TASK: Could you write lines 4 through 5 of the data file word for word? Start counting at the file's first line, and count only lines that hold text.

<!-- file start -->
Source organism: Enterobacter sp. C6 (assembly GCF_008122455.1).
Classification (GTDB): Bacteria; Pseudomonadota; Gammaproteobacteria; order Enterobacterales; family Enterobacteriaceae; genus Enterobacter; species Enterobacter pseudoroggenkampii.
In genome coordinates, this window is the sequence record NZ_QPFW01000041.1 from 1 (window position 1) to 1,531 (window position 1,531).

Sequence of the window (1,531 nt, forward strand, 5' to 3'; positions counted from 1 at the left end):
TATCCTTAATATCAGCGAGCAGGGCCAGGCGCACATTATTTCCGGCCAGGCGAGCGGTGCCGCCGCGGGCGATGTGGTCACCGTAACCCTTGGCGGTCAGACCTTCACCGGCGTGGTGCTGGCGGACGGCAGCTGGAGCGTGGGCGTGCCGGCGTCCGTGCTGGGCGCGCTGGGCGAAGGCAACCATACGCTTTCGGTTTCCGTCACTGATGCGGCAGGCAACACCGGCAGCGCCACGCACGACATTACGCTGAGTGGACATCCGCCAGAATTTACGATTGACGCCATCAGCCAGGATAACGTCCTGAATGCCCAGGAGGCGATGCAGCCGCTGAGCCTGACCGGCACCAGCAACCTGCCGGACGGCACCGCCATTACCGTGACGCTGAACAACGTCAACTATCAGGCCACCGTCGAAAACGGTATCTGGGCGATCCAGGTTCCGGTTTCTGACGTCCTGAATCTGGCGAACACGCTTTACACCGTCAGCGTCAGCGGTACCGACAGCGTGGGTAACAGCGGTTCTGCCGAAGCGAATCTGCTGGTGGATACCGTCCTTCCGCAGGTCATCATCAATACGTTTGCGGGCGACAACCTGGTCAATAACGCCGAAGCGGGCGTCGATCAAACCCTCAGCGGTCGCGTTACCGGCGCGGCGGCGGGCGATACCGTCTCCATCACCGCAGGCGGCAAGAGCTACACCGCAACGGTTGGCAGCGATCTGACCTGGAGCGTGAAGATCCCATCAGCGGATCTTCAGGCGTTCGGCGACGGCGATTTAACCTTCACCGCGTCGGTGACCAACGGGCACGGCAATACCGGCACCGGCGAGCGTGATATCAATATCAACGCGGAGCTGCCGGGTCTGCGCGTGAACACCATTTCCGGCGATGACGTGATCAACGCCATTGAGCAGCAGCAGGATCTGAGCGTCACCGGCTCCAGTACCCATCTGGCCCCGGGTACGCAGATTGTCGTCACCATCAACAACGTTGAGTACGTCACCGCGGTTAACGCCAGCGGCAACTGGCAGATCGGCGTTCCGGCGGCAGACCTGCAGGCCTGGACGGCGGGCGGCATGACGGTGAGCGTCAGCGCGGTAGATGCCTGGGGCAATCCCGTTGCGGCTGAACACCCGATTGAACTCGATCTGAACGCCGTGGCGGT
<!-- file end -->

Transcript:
Sequence of the window (1,531 nt, forward strand, 5' to 3'; positions counted from 1 at the left end):
TATCCTTAATATCAGCGAGCAGGGCCAGGCGCACATTATTTCCGGCCAGGCGAGCGGTGCCGCCGCGGGCGATGTGGTCACCGTAACCCTTGGCGGTCAGACCTTCACCGGCGTGGTGCTGGCGGACGGCAGCTGGAGCGTGGGCGTGCCGGCGTCCGTGCTGGGCGCGCTGGGCGAAGGCAACCATACGCTTTCGGTTTCCGTCACTGATGCGGCAGGCAACACCGGCAGCGCCACGCACGACATTACGCTGAGTGGACATCCGCCAGAATTTACGATTGACGCCATCAGCCAGGATAACGTCCTGAATGCCCAGGAGGCGATGCAGCCGCTGAGCCTGACCGGCACCAGCAACCTGCCGGACGGCACCGCCATTACCGTGACGCTGAACAACGTCAACTATCAGGCCACCGTCGAAAACGGTATCTGGGCGATCCAGGTTCCGGTTTCTGACGTCCTGAATCTGGCGAACACGCTTTACACCGTCAGCGTCAGCGGTACCGACAGCGTGGGTAACAGCGGTTCTGCCGAAGCGAATCTGCTGGTGGATACCGTCCTTCCGCAGGTCATCATCAATACGTTTGCGGGCGACAACCTGGTCAATAACGCCGAAGCGGGCGTCGATCAAACCCTCAGCGGTCGCGTTACCGGCGCGGCGGCGGGCGATACCGTCTCCATCACCGCAGGCGGCAAGAGCTACACCGCAACGGTTGGCAGCGATCTGACCTGGAGCGTGAAGATCCCATCAGCGGATCTTCAGGCGTTCGGCGACGGCGATTTAACCTTCACCGCGTCGGTGACCAACGGGCACGGCAATACCGGCACCGGCGAGCGTGATATCAATATCAACGCGGAGCTGCCGGGTCTGCGCGTGAACACCATTTCCGGCGATGACGTGATCAACGCCATTGAGCAGCAGCAGGATCTGAGCGTCACCGGCTCCAGTACCCATCTGGCCCCGGGTACGCAGATTGTCGTCACCATCAACAACGTTGAGTACGTCACCGCGGTTAACGCCAGCGGCAACTGGCAGATCGGCGTTCCGGCGGCAGACCTGCAGGCCTGGACGGCGGGCGGCATGACGGTGAGCGTCAGCGCGGTAGATGCCTGGGGCAATCCCGTTGCGGCTGAACACCCGATTGAACTCGATCTGAACGCCGTGGCGGT